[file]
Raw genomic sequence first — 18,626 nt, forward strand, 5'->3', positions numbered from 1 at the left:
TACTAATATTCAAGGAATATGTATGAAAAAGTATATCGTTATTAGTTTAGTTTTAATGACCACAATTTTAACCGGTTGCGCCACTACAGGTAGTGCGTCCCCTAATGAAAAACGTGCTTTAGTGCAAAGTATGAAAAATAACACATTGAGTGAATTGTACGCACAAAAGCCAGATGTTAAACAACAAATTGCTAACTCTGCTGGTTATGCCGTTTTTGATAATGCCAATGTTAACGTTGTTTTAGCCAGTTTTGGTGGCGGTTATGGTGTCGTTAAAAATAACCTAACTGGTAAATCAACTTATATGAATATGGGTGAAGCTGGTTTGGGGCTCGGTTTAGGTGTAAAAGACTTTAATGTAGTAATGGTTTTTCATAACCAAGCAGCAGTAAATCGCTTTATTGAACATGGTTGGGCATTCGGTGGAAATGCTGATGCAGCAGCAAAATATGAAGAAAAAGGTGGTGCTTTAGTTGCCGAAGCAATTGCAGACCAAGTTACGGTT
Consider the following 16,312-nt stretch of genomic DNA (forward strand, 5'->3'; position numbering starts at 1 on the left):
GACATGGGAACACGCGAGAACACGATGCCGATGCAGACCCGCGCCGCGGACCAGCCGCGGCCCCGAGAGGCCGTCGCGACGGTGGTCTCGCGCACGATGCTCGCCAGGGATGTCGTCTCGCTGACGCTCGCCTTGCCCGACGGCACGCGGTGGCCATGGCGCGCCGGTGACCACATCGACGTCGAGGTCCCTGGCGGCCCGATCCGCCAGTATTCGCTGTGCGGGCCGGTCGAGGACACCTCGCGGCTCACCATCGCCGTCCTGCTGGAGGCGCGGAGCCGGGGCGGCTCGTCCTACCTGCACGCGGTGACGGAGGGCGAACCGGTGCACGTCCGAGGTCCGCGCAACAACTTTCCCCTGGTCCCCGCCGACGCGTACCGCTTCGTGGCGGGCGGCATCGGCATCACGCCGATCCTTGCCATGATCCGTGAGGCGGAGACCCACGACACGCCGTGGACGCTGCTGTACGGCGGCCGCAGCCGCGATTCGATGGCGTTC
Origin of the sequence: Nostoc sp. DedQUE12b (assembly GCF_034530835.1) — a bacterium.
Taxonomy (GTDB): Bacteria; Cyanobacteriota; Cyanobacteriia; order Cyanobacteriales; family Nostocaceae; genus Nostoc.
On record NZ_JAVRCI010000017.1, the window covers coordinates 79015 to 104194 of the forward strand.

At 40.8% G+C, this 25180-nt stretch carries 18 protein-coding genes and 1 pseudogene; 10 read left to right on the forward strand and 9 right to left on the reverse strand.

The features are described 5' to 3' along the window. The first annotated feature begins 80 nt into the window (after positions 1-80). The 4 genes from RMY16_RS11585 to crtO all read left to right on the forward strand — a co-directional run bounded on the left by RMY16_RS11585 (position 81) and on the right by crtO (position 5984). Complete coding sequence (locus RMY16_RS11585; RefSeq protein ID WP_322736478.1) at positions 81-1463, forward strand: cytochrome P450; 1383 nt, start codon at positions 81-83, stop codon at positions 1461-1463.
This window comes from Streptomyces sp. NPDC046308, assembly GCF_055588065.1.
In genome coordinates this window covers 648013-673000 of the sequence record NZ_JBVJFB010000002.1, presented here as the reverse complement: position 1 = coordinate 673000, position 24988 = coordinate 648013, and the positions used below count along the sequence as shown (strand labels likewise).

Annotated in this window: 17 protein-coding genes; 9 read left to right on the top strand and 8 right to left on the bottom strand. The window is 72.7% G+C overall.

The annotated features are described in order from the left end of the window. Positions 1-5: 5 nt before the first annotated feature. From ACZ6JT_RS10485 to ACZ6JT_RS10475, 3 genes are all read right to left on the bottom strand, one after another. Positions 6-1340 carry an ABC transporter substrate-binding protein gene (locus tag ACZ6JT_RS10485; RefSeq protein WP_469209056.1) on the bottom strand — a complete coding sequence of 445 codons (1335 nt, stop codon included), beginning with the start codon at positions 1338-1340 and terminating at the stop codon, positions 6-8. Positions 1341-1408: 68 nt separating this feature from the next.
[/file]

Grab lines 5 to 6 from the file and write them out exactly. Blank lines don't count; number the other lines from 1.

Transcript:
Origin of the sequence: Nostoc sp. DedQUE12b (assembly GCF_034530835.1) — a bacterium.
Taxonomy (GTDB): Bacteria; Cyanobacteriota; Cyanobacteriia; order Cyanobacteriales; family Nostocaceae; genus Nostoc.